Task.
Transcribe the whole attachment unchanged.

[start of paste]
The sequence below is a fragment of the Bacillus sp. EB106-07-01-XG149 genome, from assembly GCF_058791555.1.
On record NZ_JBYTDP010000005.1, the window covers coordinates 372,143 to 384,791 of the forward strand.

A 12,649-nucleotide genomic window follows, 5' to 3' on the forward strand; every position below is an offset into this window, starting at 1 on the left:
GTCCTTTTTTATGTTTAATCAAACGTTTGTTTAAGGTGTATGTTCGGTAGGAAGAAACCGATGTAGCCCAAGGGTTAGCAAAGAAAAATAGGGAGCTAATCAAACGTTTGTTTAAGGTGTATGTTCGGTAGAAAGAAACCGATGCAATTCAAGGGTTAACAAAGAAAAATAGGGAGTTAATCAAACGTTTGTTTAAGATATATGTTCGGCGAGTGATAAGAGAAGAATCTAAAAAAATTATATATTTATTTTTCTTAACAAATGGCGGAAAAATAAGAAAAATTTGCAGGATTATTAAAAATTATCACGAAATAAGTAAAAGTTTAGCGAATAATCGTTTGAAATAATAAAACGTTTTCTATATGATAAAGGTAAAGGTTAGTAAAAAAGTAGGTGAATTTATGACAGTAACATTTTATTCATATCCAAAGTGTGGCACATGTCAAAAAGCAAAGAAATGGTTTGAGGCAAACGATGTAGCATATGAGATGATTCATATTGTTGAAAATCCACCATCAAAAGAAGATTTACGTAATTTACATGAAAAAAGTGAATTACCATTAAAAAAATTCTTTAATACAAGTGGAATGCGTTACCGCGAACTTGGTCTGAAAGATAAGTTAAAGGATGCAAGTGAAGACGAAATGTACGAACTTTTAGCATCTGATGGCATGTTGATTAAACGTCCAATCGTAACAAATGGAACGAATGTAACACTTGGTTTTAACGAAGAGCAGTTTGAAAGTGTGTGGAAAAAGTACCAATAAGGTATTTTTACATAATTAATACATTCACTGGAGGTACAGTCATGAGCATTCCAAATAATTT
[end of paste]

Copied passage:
The sequence below is a fragment of the Bacillus sp. EB106-07-01-XG149 genome, from assembly GCF_058791555.1.
On record NZ_JBYTDP010000005.1, the window covers coordinates 372,143 to 384,791 of the forward strand.

A 12,649-nucleotide genomic window follows, 5' to 3' on the forward strand; every position below is an offset into this window, starting at 1 on the left:
GTCCTTTTTTATGTTTAATCAAACGTTTGTTTAAGGTGTATGTTCGGTAGGAAGAAACCGATGTAGCCCAAGGGTTAGCAAAGAAAAATAGGGAGCTAATCAAACGTTTGTTTAAGGTGTATGTTCGGTAGAAAGAAACCGATGCAATTCAAGGGTTAACAAAGAAAAATAGGGAGTTAATCAAACGTTTGTTTAAGATATATGTTCGGCGAGTGATAAGAGAAGAATCTAAAAAAATTATATATTTATTTTTCTTAACAAATGGCGGAAAAATAAGAAAAATTTGCAGGATTATTAAAAATTATCACGAAATAAGTAAAAGTTTAGCGAATAATCGTTTGAAATAATAAAACGTTTTCTATATGATAAAGGTAAAGGTTAGTAAAAAAGTAGGTGAATTTATGACAGTAACATTTTATTCATATCCAAAGTGTGGCACATGTCAAAAAGCAAAGAAATGGTTTGAGGCAAACGATGTAGCATATGAGATGATTCATATTGTTGAAAATCCACCATCAAAAGAAGATTTACGTAATTTACATGAAAAAAGTGAATTACCATTAAAAAAATTCTTTAATACAAGTGGAATGCGTTACCGCGAACTTGGTCTGAAAGATAAGTTAAAGGATGCAAGTGAAGACGAAATGTACGAACTTTTAGCATCTGATGGCATGTTGATTAAACGTCCAATCGTAACAAATGGAACGAATGTAACACTTGGTTTTAACGAAGAGCAGTTTGAAAGTGTGTGGAAAAAGTACCAATAAGGTATTTTTACATAATTAATACATTCACTGGAGGTACAGTCATGAGCATTCCAAATAATTT